Accessibility statement

Plasma-based Particle Acceleration

Contact Person: Chris Murphy

Plasma-based acceleration
Image from:

Conventional high-energy accelerators tend to be large and expensive devices due to the breakdown limit:  If the strength of the accelerating gradient is two large, the material of the accelerator itself will become ionised, or ‘break down’.  For this reason, the highest energy accelerators like the LHC at CERN (see left image) tend to be metres or, in this case, kilometres in length.

Using a plasma as the accelerating medium removes this break down limit allowing high energy particle beams to be accelerated over much shorter distances and in temporally shorter bunches.  This is achieved by generating waves of plasma electrons on which short electron bunches can surf, gaining energy from the exceedingly strong electric fields which result.  A simulation of this effect can be seen in the second image below.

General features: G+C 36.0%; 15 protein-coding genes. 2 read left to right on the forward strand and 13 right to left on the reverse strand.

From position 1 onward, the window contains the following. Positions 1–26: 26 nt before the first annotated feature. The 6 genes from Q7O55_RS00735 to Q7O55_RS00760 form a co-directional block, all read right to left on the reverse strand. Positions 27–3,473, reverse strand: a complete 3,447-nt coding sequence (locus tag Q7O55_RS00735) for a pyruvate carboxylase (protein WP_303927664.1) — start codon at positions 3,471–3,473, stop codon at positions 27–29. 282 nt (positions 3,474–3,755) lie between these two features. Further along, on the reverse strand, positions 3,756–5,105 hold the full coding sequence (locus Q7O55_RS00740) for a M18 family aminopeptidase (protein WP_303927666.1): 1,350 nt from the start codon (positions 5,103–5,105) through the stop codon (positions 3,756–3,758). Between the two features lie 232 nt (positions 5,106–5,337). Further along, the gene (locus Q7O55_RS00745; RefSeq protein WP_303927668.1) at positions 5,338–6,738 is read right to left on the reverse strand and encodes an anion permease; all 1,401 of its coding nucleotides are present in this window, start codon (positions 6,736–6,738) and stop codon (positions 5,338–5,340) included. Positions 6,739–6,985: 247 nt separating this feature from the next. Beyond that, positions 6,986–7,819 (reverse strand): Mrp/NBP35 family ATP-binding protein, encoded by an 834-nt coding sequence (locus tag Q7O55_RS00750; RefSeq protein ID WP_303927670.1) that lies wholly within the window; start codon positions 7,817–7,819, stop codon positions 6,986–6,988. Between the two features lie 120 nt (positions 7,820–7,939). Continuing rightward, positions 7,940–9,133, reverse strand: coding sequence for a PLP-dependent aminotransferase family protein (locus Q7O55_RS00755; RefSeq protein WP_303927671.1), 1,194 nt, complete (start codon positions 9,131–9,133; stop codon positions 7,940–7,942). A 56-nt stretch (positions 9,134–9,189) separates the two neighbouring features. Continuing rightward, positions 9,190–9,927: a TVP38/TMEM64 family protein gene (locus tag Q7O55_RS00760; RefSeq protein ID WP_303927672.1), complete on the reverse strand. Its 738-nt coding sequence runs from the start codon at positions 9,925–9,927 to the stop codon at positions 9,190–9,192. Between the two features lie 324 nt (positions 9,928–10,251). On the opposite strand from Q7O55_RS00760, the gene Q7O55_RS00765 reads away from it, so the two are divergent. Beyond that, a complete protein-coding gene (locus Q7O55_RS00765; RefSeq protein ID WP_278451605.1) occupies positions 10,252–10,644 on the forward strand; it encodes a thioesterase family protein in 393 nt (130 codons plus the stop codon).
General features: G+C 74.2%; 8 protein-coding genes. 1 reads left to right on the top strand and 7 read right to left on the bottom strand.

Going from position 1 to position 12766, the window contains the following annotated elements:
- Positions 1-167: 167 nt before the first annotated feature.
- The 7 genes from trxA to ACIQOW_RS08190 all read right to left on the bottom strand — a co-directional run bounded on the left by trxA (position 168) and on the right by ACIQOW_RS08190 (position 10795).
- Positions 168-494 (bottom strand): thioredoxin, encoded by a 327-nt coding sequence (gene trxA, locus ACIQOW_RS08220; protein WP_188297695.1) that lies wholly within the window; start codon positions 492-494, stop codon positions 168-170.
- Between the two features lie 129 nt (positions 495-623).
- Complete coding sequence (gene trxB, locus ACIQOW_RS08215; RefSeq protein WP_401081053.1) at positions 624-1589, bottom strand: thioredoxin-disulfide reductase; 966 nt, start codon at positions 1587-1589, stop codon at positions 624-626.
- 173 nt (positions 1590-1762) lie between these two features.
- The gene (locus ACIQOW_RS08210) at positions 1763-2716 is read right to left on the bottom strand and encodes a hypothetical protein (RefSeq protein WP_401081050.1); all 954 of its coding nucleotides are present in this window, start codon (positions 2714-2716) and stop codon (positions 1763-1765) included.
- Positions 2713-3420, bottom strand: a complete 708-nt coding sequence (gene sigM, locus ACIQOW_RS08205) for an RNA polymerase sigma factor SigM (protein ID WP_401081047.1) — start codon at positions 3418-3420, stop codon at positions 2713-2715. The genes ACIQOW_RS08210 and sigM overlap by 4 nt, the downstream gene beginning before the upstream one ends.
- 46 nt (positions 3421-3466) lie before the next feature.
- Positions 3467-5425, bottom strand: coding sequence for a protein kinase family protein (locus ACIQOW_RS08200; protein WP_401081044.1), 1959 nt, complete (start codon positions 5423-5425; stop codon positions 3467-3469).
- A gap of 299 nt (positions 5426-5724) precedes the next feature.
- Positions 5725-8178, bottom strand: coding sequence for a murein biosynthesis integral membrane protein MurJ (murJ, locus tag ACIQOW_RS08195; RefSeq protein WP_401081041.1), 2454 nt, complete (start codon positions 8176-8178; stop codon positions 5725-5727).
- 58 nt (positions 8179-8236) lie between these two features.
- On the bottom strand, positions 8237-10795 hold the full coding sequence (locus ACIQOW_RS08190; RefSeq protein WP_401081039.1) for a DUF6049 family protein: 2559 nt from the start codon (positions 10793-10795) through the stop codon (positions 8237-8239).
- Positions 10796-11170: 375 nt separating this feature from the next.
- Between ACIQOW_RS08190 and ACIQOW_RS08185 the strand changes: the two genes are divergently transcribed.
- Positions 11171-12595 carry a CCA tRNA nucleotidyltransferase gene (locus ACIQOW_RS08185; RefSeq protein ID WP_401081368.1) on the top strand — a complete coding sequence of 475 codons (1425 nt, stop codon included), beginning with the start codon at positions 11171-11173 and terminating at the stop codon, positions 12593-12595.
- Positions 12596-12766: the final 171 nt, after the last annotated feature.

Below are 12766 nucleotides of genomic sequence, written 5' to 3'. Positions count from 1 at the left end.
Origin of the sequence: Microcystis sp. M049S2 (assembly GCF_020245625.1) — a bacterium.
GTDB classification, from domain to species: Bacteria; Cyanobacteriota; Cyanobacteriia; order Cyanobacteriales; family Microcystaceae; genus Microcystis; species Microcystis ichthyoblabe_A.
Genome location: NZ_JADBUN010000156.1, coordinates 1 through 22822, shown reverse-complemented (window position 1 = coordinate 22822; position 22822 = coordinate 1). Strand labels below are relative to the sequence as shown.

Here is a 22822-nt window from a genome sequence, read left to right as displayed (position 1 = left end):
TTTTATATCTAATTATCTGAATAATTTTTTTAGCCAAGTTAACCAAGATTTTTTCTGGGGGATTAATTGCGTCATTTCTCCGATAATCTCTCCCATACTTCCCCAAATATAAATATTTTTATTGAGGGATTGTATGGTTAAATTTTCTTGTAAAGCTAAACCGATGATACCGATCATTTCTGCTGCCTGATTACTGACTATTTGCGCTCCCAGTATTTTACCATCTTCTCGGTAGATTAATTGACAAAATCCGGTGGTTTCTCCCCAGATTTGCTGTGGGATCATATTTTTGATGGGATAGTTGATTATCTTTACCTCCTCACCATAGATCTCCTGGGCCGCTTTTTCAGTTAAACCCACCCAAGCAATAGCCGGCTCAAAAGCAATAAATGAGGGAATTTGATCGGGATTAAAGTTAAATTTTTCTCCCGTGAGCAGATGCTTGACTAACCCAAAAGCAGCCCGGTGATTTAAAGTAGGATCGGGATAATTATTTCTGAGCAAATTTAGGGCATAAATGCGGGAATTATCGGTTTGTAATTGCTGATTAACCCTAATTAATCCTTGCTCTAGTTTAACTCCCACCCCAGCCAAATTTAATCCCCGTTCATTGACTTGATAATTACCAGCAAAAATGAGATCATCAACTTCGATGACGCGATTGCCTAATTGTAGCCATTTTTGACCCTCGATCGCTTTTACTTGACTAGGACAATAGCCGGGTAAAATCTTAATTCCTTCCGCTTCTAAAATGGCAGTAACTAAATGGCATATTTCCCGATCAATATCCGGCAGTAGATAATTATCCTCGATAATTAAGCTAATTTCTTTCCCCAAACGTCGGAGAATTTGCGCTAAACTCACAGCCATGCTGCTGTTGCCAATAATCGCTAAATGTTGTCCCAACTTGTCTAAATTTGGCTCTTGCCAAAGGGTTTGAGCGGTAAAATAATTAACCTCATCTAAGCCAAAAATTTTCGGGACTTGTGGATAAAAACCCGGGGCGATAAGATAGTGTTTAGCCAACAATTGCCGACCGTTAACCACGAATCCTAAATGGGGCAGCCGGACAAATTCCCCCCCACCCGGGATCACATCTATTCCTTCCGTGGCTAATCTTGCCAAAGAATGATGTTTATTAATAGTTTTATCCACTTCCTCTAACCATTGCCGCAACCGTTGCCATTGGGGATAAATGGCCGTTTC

Current experiments aim to use these electrons for industrial applications, like producing x-rays sources for port security, as well as fundamental science.  Laser-plasma accelerated electrons are being used in experiments to test current models of strong field QED. Further information on strong field QED research can be found here

Electron Plasma Wave